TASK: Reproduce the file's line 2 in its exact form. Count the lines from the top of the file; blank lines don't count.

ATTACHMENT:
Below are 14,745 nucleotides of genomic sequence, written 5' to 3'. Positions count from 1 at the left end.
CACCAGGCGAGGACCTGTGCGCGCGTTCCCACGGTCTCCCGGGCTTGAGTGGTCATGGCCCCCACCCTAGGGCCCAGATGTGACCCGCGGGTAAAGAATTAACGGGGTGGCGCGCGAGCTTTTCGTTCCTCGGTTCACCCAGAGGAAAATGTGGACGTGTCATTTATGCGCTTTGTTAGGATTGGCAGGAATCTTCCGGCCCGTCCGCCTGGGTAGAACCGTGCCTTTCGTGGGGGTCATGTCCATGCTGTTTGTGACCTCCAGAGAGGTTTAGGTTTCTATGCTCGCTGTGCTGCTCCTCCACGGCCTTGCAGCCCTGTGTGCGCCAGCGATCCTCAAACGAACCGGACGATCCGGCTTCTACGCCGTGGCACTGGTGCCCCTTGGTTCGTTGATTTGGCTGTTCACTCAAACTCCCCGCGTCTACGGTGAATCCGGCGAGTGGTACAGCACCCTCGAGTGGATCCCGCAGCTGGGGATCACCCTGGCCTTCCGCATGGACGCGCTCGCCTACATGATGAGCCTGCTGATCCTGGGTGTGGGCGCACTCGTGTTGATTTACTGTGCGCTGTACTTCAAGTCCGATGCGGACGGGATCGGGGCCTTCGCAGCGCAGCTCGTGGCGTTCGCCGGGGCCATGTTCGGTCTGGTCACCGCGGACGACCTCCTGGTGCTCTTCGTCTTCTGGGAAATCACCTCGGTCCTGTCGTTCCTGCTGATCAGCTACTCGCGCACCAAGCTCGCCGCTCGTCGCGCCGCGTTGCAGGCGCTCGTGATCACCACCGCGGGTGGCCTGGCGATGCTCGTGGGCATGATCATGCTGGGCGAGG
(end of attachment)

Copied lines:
CACCAGGCGAGGACCTGTGCGCGCGTTCCCACGGTCTCCCGGGCTTGAGTGGTCATGGCCCCCACCCTAGGGCCCAGATGTGACCCGCGGGTAAAGAATTAACGGGGTGGCGCGCGAGCTTTTCGTTCCTCGGTTCACCCAGAGGAAAATGTGGACGTGTCATTTATGCGCTTTGTTAGGATTGGCAGGAATCTTCCGGCCCGTCCGCCTGGGTAGAACCGTGCCTTTCGTGGGGGTCATGTCCATGCTGTTTGTGACCTCCAGAGAGGTTTAGGTTTCTATGCTCGCTGTGCTGCTCCTCCACGGCCTTGCAGCCCTGTGTGCGCCAGCGATCCTCAAACGAACCGGACGATCCGGCTTCTACGCCGTGGCACTGGTGCCCCTTGGTTCGTTGATTTGGCTGTTCACTCAAACTCCCCGCGTCTACGGTGAATCCGGCGAGTGGTACAGCACCCTCGAGTGGATCCCGCAGCTGGGGATCACCCTGGCCTTCCGCATGGACGCGCTCGCCTACATGATGAGCCTGCTGATCCTGGGTGTGGGCGCACTCGTGTTGATTTACTGTGCGCTGTACTTCAAGTCCGATGCGGACGGGATCGGGGCCTTCGCAGCGCAGCTCGTGGCGTTCGCCGGGGCCATGTTCGGTCTGGTCACCGCGGACGACCTCCTGGTGCTCTTCGTCTTCTGGGAAATCACCTCGGTCCTGTCGTTCCTGCTGATCAGCTACTCGCGCACCAAGCTCGCCGCTCGTCGCGCCGCGTTGCAGGCGCTCGTGATCACCACCGCGGGTGGCCTGGCGATGCTCGTGGGCATGATCATGCTGGGCGAGG